Reworld pavilion is built from thousands of physical portals that transform the city into versions of Seoul 100 years from now. These physical renderings are co-imagined by the participating architects of the 4th Seoul Biennale of Architecture and Urbanism, and an AI image generator that creates refracted mosaics using the physical city surrounding the installation. The pavilion remixes the city, creating new relationships between the built environment, various biomatter, the atmosphere and the ground.

The pavilion considers the role of an architecture biennale as a situation of image exchange, where future imaginations are handled and manipulated in the form of rendered images. These images shape the aspirations of the city’s citizens and determine the relationship between the city’s past and future. The Reworld Pavilion is an alternative technique for handling these images, offering up the physical city itself as a malleable material upon which we can form our imagination.

Sponsors: Arts Council of Korea, Gyeonggi Contents Agency, Lumitec Precision optics manufacturer

Kimchi and Chips, the Seoul-based art collective founded in 2009 by Mimi Son and Elliot Woods, explores the intersection of art, science and philosophy through their ambitious large-scale installations. Their practice is rooted in the recognition that art, science, and philosophy are not distinct disciplines, but rather alternative ways of mapping the same terrain that should be used in tandem. Their work has won several awards and has been presented at the National Museum of Contemporary Art (MMCA Korea), ZKM Center for Art and Media, Somerset House, Ars Electronica, ACC Gwangju, Zeche Zollverein, SxSW and Resonate Festival, and continues to influence contemporary art and technology.

Kimchi and Chips/ Mimi Son, Elliot Woods
Team: Boeun Kim, Chris Kang, Sangbong Lee, Nilesh Kumar
Production Partners: C2 Artechnolozy, Lumitec, Industry Bridge
Assembly Team: Eun Sang Jo, Yubeen Moon, Jong Min Shin,In Kyu Hwang, Sean Maylone
Engineering Consultants: Allesblinkt, Whatever Together, The Garden In The Machine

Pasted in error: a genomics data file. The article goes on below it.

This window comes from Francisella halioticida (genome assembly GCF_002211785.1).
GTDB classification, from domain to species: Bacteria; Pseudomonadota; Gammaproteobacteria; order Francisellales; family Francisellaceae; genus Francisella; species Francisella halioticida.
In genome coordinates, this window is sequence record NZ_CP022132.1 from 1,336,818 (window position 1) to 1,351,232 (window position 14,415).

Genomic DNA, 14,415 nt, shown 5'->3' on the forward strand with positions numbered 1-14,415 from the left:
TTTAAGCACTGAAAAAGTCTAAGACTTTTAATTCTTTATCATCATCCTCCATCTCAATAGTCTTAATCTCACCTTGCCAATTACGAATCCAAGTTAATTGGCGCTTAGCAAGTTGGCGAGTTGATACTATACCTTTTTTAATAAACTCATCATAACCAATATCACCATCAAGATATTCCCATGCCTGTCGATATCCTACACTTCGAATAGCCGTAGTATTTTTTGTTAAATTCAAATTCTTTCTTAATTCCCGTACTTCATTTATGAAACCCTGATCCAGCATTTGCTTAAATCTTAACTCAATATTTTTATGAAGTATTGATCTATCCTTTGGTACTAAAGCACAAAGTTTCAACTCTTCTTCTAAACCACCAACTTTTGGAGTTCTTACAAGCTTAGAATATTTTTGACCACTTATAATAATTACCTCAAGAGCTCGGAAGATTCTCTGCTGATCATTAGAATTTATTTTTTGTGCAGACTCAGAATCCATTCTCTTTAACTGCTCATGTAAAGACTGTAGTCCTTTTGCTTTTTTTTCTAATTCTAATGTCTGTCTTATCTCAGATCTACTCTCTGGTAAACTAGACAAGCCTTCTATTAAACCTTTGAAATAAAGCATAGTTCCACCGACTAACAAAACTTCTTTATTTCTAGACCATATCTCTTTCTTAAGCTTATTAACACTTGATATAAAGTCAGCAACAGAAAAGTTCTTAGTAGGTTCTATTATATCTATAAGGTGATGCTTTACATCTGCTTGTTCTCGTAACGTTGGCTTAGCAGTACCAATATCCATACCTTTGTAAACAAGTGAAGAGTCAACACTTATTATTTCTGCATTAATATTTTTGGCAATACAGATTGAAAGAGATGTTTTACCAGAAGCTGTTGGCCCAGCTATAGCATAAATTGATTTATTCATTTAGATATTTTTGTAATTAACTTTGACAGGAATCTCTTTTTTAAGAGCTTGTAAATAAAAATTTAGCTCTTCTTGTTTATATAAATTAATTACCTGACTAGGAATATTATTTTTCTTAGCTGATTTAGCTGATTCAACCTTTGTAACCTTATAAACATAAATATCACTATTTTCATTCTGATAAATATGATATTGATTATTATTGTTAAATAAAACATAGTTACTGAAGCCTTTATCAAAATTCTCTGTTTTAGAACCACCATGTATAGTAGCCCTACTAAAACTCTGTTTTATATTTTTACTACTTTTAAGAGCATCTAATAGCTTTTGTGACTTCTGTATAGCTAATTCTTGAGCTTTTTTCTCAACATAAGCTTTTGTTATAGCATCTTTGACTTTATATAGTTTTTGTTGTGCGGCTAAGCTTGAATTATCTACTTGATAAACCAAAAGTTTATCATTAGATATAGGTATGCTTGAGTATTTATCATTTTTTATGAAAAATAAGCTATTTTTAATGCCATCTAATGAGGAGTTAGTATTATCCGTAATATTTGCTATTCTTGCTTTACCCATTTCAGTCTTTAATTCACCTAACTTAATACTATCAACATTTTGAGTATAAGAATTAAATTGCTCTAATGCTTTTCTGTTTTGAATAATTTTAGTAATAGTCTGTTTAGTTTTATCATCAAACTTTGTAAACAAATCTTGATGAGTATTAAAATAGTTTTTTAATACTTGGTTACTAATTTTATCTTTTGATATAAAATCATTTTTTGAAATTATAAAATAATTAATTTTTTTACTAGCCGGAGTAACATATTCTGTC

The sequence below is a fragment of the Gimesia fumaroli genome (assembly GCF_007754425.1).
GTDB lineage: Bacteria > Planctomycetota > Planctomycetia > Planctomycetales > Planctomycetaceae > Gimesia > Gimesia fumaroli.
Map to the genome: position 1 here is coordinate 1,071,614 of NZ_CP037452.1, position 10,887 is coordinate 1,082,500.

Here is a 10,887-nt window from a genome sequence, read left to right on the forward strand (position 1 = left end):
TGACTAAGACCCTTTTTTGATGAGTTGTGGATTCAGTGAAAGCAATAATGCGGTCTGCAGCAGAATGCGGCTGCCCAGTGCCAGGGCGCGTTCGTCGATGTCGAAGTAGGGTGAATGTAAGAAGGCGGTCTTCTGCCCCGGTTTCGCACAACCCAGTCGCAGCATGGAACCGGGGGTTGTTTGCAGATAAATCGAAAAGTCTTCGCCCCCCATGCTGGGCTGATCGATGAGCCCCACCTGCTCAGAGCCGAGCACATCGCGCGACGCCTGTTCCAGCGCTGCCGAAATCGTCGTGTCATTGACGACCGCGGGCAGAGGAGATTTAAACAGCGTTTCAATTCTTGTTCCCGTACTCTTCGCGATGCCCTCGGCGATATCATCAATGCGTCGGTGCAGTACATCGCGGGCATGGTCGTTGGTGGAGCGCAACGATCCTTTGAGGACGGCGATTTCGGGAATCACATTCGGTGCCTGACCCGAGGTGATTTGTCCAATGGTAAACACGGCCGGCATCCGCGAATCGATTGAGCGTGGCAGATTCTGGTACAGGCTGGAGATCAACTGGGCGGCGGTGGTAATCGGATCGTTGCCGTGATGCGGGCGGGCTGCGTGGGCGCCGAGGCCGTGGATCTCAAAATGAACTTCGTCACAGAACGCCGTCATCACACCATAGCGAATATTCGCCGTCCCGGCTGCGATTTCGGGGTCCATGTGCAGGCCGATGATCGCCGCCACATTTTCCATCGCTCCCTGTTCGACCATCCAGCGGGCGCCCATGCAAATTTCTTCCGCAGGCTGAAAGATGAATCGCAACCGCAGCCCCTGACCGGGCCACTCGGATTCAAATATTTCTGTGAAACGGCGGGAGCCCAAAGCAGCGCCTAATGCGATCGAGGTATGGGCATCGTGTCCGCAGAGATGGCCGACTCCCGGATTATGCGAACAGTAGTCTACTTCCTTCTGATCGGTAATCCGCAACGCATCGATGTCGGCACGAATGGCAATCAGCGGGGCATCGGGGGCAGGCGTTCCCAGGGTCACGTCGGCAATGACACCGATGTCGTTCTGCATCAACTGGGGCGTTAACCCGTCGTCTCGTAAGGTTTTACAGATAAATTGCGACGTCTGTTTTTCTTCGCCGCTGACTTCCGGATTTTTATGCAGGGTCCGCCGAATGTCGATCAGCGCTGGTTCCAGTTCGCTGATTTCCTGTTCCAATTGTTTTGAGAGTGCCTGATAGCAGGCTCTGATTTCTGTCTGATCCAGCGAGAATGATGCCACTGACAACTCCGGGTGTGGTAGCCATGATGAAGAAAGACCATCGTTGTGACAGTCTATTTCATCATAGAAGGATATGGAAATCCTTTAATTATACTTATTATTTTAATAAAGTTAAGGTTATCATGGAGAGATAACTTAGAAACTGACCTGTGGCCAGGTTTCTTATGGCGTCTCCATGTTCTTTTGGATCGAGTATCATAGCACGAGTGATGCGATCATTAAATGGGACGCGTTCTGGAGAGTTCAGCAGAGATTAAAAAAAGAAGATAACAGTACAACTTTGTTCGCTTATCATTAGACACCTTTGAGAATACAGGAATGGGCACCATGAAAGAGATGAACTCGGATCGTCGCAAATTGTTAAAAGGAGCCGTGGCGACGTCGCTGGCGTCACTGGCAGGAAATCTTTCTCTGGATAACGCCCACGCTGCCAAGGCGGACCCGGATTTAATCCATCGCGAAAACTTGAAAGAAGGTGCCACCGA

Photography: Texture on Texture
Special Thanks to: Sasha Pohle, Hojun Song, Rob Hernandez


Plastique Fantastique

In the heart of Seoul, right beside the traditional palace of the Joseon Dynasty, a pneumatic space emerges from the ground. The location of Songhyeon Dong carries a complex history, with various uses and owners over time. This (in)visible sculpture, filled with air, serves as a temporal connector, transcending the dimension of time during the Architecture Biennale in Seoul.

Inspired by the intricate complexities of the site, the artist came up with the idea of searching for relics from the past that might be hidden within its soil. Indeed, during the site visit in April 2023, they found several artifacts which were lying under the ground of the location.

This process will be amplified during the Biennale by inviting local people and visitors to join the excavation, each with its own story to tell. Found objects will be affixed to the interior wall of the installation to construct a collective sculpture that presents and questions the entangled history of the place.

An immersive soundscape will also reveal the vanished pine forest that was once believed to “filter the energy” toward the palace. The juxtaposition of visual perception and tactile sensation will engender a multi-sensorial experience, both mysterious and immediate.

Sponsors: ARRI Lighting Solutions

Plastique Fantastique is an art duo that creates immersive spatial installations, challenging the notion of reality and the limits of our senses. Each project invites the public to explore an imaginary landscape within the existing world, questioning the paradoxical nature of perception and the complex layers of our surroundings. These (in)visible installations merge art, performance, individual stories, people, and architecture to provide a multi-sensory experience that blurs conventional boundaries and transcends the imagination.

Plastique Fantastique/ Marco Canevacci, Yena Young
Team: Sebastian Podesta, Lucas Sere Peltzer, Erick Montefort, Pihla Pellinen
Soundscape: Marco Barotti, (Assistant) Misha MacLaren
Landscape: Young-sung Jeon
Special Thanks to: Anna Anderegg

Pair Pavilion: A Double Portrait

Pezo von Ellrichshausen

The almost invisible figure stands… as a simple equilateral triangle. A single opening, in its front, projects the visitor beyond its interior. The façade turns into a threshold: a gap of everyday life, a portrait of Seoul’s long forgotten blank, Songhyeon. The Pavilion becomes a space out of this world.

The thin, corridor-like space contains a pair of logs at each end. A theatrical stage, a charged void, obliges visitors to face an unavoidable encounter. Between whom? Perhaps a mother and child, strangers, or fictional faces: ideas – about nature, the future, or our human responsibilities. The pavilion then can be interpreted as the moment where Ethic returns to social life, as French philosopher Levinas puts it: the face speaks to me and thereby invites me to a relation, opens the primordial discourse whose first word is obligation.

Pair Pavilion, as its name suggests, is meant to have two lives: a temporary one at Seoul Biennale, and a permanent afterlife at Medongaule Garden, an unprecedented Nietzsche-inspired botanical garden currently being developed in Yangpyeong. In the end, the pavilion itself will become a double portrait.

Sponsors: Medongaule Garden